Qualifying for Chapter 13 can be expensive because the extra benefits come at a hefty price, and many people can't afford the monthly payment. To qualify, you'll pay the larger of:

  • your priority nondischargeable debt
  • the value of nonexempt property, or
  • your disposable income.

Find out more about calculating a Chapter 13 bankruptcy payment.

How Do I Keep Property in South Carolina Using Bankruptcy Exemptions?

You won't lose everything in bankruptcy. You'll use bankruptcy exemption laws to protect your property. We list the significant exemptions below, but first, understanding the following will help you maximize what you'll keep in your case.

  • Exempt and nonexempt property. You can keep property protected by an exemption or "exempt" property. When a bankruptcy exemption doesn't cover the property, you'll either lose it in Chapter 7 or have to pay for it in the Chapter 13 repayment plan.
  • Choosing state or federal exemptions. Because the federal exemptions aren't available in this state, you must use the state exemptions. But you can also use the federal nonbankruptcy exemptions.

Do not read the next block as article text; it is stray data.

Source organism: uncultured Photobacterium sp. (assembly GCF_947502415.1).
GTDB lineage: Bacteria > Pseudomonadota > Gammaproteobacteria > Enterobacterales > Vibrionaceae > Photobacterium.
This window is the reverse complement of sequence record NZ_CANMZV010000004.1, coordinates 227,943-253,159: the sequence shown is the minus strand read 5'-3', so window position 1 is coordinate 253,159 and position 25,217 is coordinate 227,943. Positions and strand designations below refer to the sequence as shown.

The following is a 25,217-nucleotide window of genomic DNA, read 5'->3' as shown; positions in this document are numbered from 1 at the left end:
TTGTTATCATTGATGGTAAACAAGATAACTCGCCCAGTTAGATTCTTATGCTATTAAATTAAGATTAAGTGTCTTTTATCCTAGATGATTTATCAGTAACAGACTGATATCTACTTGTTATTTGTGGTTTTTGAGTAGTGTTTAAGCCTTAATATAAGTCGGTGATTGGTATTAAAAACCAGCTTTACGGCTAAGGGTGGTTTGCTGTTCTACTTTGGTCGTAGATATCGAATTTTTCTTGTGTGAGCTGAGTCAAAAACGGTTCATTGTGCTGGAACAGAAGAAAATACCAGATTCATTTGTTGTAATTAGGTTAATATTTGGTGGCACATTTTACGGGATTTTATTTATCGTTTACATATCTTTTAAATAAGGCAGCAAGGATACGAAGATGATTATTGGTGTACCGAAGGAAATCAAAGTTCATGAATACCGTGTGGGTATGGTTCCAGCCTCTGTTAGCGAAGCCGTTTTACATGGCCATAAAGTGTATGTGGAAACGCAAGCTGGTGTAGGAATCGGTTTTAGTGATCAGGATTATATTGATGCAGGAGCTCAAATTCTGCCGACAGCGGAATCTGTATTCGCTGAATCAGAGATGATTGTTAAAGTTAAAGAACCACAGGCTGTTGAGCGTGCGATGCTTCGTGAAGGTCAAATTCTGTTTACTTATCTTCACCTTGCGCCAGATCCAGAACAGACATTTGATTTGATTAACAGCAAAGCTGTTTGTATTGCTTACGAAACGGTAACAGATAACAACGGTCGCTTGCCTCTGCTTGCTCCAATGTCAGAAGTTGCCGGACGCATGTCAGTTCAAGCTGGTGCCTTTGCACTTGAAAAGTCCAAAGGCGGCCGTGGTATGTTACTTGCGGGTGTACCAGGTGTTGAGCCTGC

• Doubling exemptions. In many instances, spouses filing together can double the exemption amount if both own the property.
  • Retirement accounts all filers can protect. Federal law allows all filers to keep tax-exempt retirement accounts, including 401(K)s, 403(b)s, profit-sharing and money purchase plans, SEP and SIMPLE IRAs, defined benefit plans, and traditional and Roth IRAs to $1,512,350 per person (for cases filed between April 1, 2022, and March 31, 2025). (11 U.S.C. 522(b)(3)(C); (n).) Learn more about retirement accounts in bankruptcy.

What Are the Bankruptcy Exemptions in South Carolina?

Bankruptcy filers in South Carolina can protect some home and vehicle equity, personal possessions, retirement accounts, and more. Below is a list of the exemptions commonly used when filing for bankruptcy.

South Carolina Homestead Exemption

A homestead exemption helps you keep your home in bankruptcy. In South Carolina, you can protect up to $67,100 in equity in a home or real estate you use as a residence. Married couples can double the exemption, bringing it to $134,200. (§ 15-41-30(A)(1).) Learn more about South Carolina's homestead exemption in bankruptcy.

South Carolina Motor Vehicle Exemption

A motor vehicle exemption ensures you have transportation after bankruptcy. South Carolina's motor vehicle exemption protects $6,700 in equity. (§ 15-41-30(A)(2).)

South Carolina Wildcard Exemption

If you own something not covered by an exemption, a wildcard exemption can help. Not all states have one, but South Carolina's wildcard exemption lets you use unused exempt amounts up to $6,700 to protect any property you choose. (§ 15-41-30(A)(7).) Find out more about the wildcard exemption in bankruptcy.

Other South Carolina Exemptions